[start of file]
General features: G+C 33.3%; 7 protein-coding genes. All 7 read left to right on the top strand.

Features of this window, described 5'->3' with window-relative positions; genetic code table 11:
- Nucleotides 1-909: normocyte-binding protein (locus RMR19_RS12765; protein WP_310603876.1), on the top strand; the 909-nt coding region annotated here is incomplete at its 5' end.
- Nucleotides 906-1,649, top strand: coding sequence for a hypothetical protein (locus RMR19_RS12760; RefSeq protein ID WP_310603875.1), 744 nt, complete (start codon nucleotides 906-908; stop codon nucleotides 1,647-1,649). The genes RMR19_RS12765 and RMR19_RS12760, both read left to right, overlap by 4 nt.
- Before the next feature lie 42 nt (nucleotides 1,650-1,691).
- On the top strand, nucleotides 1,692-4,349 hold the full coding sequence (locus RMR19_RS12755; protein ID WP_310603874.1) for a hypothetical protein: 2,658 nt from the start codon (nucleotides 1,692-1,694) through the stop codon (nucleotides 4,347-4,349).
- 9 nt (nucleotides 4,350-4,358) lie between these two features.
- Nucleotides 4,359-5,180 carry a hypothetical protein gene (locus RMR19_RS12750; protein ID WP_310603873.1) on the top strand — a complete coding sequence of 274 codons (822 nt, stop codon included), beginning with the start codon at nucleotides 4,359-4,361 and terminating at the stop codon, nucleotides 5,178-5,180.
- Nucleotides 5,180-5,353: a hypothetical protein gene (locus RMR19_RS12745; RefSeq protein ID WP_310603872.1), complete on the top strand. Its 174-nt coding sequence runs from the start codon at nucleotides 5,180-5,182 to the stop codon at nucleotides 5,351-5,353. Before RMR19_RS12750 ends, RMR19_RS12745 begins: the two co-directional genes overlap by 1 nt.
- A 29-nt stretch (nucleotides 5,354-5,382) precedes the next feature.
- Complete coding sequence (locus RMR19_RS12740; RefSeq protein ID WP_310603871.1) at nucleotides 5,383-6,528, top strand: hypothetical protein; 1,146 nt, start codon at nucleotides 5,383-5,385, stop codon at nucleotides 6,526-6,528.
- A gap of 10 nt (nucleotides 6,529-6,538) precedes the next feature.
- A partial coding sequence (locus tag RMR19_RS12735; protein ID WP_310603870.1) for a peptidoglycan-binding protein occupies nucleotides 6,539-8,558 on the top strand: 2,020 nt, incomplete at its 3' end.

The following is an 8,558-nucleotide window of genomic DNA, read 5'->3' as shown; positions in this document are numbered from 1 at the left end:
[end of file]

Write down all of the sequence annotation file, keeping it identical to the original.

General features: G+C 33.3%; 7 protein-coding genes. All 7 read left to right on the top strand.

Features of this window, described 5'->3' with window-relative positions; genetic code table 11:
- Nucleotides 1-909: normocyte-binding protein (locus RMR19_RS12765; protein WP_310603876.1), on the top strand; the 909-nt coding region annotated here is incomplete at its 5' end.
- Nucleotides 906-1,649, top strand: coding sequence for a hypothetical protein (locus RMR19_RS12760; RefSeq protein ID WP_310603875.1), 744 nt, complete (start codon nucleotides 906-908; stop codon nucleotides 1,647-1,649). The genes RMR19_RS12765 and RMR19_RS12760, both read left to right, overlap by 4 nt.
- Before the next feature lie 42 nt (nucleotides 1,650-1,691).
- On the top strand, nucleotides 1,692-4,349 hold the full coding sequence (locus RMR19_RS12755; protein ID WP_310603874.1) for a hypothetical protein: 2,658 nt from the start codon (nucleotides 1,692-1,694) through the stop codon (nucleotides 4,347-4,349).
- 9 nt (nucleotides 4,350-4,358) lie between these two features.
- Nucleotides 4,359-5,180 carry a hypothetical protein gene (locus RMR19_RS12750; protein ID WP_310603873.1) on the top strand — a complete coding sequence of 274 codons (822 nt, stop codon included), beginning with the start codon at nucleotides 4,359-4,361 and terminating at the stop codon, nucleotides 5,178-5,180.
- Nucleotides 5,180-5,353: a hypothetical protein gene (locus RMR19_RS12745; RefSeq protein ID WP_310603872.1), complete on the top strand. Its 174-nt coding sequence runs from the start codon at nucleotides 5,180-5,182 to the stop codon at nucleotides 5,351-5,353. Before RMR19_RS12750 ends, RMR19_RS12745 begins: the two co-directional genes overlap by 1 nt.
- A 29-nt stretch (nucleotides 5,354-5,382) precedes the next feature.
- Complete coding sequence (locus RMR19_RS12740; RefSeq protein ID WP_310603871.1) at nucleotides 5,383-6,528, top strand: hypothetical protein; 1,146 nt, start codon at nucleotides 5,383-5,385, stop codon at nucleotides 6,526-6,528.
- A gap of 10 nt (nucleotides 6,529-6,538) precedes the next feature.
- A partial coding sequence (locus tag RMR19_RS12735; protein ID WP_310603870.1) for a peptidoglycan-binding protein occupies nucleotides 6,539-8,558 on the top strand: 2,020 nt, incomplete at its 3' end.

The following is an 8,558-nucleotide window of genomic DNA, read 5'->3' as shown; positions in this document are numbered from 1 at the left end: